The series is something of an experimental one for Gonzo, but then when you really think about it, almost all their shows seem experimental in some way. This was originally done both for broadcast and internet broadcast, though we get the “cleaned up” higher quality broadcast version here. In the experimental sense, there’s an attempt with the CG animation here in the mechanized armor that simply doesn’t fit well at all. It’s so completely jarring, more so than I thought Blue Submarine ever was, that when these things show up on the screen you’re thrown out of the moment completely. Most of the other CG is typical material that’s in Gonzo shows and comes across well, such as Ai’s weapon-effect. But the other CG and some of the layering to the scenes when they’re in it just look highly fake and out of place.

From a storytelling standpoint, the show doesn’t really reach me at all. Yuuji comes across as little more than a blank sheet for the most part with just the scribble of “angst” on him. Ai fares a bit better since we get to touch on her past and the fact she’s been in containment most of her life due to her abilities, but this doesn’t help translate into the connection and relationship that you expect to grow out of here. During one of the interviews, Natsuko goes on about how this is a sad little love story. All I can figure is that she had gotten her scripts confused with Saishu Heiki Kanojo instead. The love story aspect of the show simply doesn’t connect with me at all during these first two episodes. And with there being only four episodes, it’s something that needs to connect and be strong almost from the start due to the shortness of time to tell the tale here. It simply falls flat.

There are definitely some intriguing aspects to the story. The nanotechnology is written in an interesting way and given a nice visual flair that’s almost amusingly reminiscent of Vandread’s second season and the aspect of the entire virus that’s being kept hidden from the world by the CURE organization has some nice “illuminati” style moments. The pacing of the story doesn’t help it get told though. I even found that playing the promotional clip helps enlighten the viewer in certain areas more than the show itself, which helped clear up a few things after we finished the episodes.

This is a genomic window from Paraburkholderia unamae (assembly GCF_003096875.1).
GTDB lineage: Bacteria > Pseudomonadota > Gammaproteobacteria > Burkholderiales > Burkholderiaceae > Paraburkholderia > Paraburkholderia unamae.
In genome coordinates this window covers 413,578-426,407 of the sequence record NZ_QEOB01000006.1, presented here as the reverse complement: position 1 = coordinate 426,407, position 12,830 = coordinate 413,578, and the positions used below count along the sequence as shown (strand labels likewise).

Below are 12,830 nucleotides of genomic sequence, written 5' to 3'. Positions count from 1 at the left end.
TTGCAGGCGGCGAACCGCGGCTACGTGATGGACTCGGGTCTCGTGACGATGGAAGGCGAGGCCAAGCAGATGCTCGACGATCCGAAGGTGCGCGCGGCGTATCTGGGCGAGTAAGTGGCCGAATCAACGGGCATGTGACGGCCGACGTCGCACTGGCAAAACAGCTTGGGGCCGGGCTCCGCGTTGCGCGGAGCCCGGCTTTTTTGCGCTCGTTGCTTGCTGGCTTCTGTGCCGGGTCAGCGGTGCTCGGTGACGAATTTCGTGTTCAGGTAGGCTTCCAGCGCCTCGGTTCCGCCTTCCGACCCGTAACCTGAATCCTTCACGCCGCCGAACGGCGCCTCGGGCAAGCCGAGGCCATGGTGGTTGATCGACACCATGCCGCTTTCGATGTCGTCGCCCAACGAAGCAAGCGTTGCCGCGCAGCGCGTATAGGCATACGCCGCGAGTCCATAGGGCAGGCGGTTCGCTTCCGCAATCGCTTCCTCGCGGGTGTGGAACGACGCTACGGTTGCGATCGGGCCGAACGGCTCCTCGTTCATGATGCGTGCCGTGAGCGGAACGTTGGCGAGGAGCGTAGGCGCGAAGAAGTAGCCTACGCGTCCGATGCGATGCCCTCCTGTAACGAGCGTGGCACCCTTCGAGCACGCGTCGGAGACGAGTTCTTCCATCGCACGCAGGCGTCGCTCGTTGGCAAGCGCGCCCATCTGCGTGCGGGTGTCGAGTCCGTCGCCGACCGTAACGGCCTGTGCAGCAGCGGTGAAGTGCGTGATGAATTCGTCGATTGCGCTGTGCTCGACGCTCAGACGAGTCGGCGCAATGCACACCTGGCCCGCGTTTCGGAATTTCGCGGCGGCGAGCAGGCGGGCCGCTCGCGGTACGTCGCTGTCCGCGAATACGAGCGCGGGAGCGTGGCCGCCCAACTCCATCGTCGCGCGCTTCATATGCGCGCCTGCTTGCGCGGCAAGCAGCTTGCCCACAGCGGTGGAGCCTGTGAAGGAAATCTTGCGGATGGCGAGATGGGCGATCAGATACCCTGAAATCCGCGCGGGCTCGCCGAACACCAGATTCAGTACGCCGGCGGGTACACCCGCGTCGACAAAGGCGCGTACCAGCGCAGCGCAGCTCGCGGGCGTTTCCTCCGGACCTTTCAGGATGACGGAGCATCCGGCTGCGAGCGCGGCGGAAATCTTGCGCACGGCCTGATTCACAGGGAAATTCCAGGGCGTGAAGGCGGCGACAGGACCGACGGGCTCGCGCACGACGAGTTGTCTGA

For fans of this series, ADV has done up a great release here. This release mirrors the Japanese release nicely and has a number of good extras and a great looking transfer at a fraction of the cost. For those not familiar with the show, it’s a minimal commitment and nicely priced at the same time. Depending on what other sad little love stories you may have seen recently though, that may affect how well you connect with this particular one.

Features
Japanese Language,English Language,English Subtitles,Japanese promotional clip,Interviews with director Seiji Mizushima and with the president of Gonzo Digimation,Production sketches

Review Equipment
Toshiba TW40X81 40" HDTV, Panasonic RP-82 Progressive Scan codefree DVD player, Sony STR-DE835 DD/DTS receiver, Monster component cable and Sony speakers.